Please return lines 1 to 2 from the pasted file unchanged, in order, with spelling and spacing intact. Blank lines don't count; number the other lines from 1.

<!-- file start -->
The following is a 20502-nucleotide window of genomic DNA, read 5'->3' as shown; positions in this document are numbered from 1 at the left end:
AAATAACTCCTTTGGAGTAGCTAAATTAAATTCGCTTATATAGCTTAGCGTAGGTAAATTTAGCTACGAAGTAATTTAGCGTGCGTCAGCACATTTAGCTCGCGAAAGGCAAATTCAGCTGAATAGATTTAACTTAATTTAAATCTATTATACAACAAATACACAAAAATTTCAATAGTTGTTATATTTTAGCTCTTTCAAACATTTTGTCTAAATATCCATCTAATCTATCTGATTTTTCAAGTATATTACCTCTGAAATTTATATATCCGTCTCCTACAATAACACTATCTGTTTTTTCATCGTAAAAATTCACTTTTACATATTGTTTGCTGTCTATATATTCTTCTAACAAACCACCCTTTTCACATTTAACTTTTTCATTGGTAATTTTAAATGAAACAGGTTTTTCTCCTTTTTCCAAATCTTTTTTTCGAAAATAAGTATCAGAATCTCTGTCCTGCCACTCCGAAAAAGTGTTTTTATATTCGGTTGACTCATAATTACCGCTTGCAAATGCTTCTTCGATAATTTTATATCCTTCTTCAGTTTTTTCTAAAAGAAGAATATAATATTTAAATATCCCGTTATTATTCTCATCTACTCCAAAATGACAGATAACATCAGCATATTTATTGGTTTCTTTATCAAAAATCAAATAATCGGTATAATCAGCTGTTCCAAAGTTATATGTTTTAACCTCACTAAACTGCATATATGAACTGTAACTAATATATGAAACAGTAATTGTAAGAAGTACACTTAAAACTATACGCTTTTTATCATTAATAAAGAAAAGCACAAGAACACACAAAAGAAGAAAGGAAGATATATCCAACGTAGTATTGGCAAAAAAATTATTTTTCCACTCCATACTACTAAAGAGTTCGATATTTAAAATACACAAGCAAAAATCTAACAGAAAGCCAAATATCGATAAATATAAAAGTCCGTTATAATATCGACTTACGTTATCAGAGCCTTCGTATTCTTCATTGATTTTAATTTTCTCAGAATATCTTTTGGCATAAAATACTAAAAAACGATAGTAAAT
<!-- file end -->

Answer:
The following is a 20502-nucleotide window of genomic DNA, read 5'->3' as shown; positions in this document are numbered from 1 at the left end:
AAATAACTCCTTTGGAGTAGCTAAATTAAATTCGCTTATATAGCTTAGCGTAGGTAAATTTAGCTACGAAGTAATTTAGCGTGCGTCAGCACATTTAGCTCGCGAAAGGCAAATTCAGCTGAATAGATTTAACTTAATTTAAATCTATTATACAACAAATACACAAAAATTTCAATAGTTGTTATATTTTAGCTCTTTCAAACATTTTGTCTAAATATCCATCTAATCTATCTGATTTTTCAAGTATATTACCTCTGAAATTTATATATCCGTCTCCTACAATAACACTATCTGTTTTTTCATCGTAAAAATTCACTTTTACATATTGTTTGCTGTCTATATATTCTTCTAACAAACCACCCTTTTCACATTTAACTTTTTCATTGGTAATTTTAAATGAAACAGGTTTTTCTCCTTTTTCCAAATCTTTTTTTCGAAAATAAGTATCAGAATCTCTGTCCTGCCACTCCGAAAAAGTGTTTTTATATTCGGTTGACTCATAATTACCGCTTGCAAATGCTTCTTCGATAATTTTATATCCTTCTTCAGTTTTTTCTAAAAGAAGAATATAATATTTAAATATCCCGTTATTATTCTCATCTACTCCAAAATGACAGATAACATCAGCATATTTATTGGTTTCTTTATCAAAAATCAAATAATCGGTATAATCAGCTGTTCCAAAGTTATATGTTTTAACCTCACTAAACTGCATATATGAACTGTAACTAATATATGAAACAGTAATTGTAAGAAGTACACTTAAAACTATACGCTTTTTATCATTAATAAAGAAAAGCACAAGAACACACAAAAGAAGAAAGGAAGATATATCCAACGTAGTATTGGCAAAAAAATTATTTTTCCACTCCATACTACTAAAGAGTTCGATATTTAAAATACACAAGCAAAAATCTAACAGAAAGCCAAATATCGATAAATATAAAAGTCCGTTATAATATCGACTTACGTTATCAGAGCCTTCGTATTCTTCATTGATTTTAATTTTCTCAGAATATCTTTTGGCATAAAATACTAAAAAACGATAGTAAAT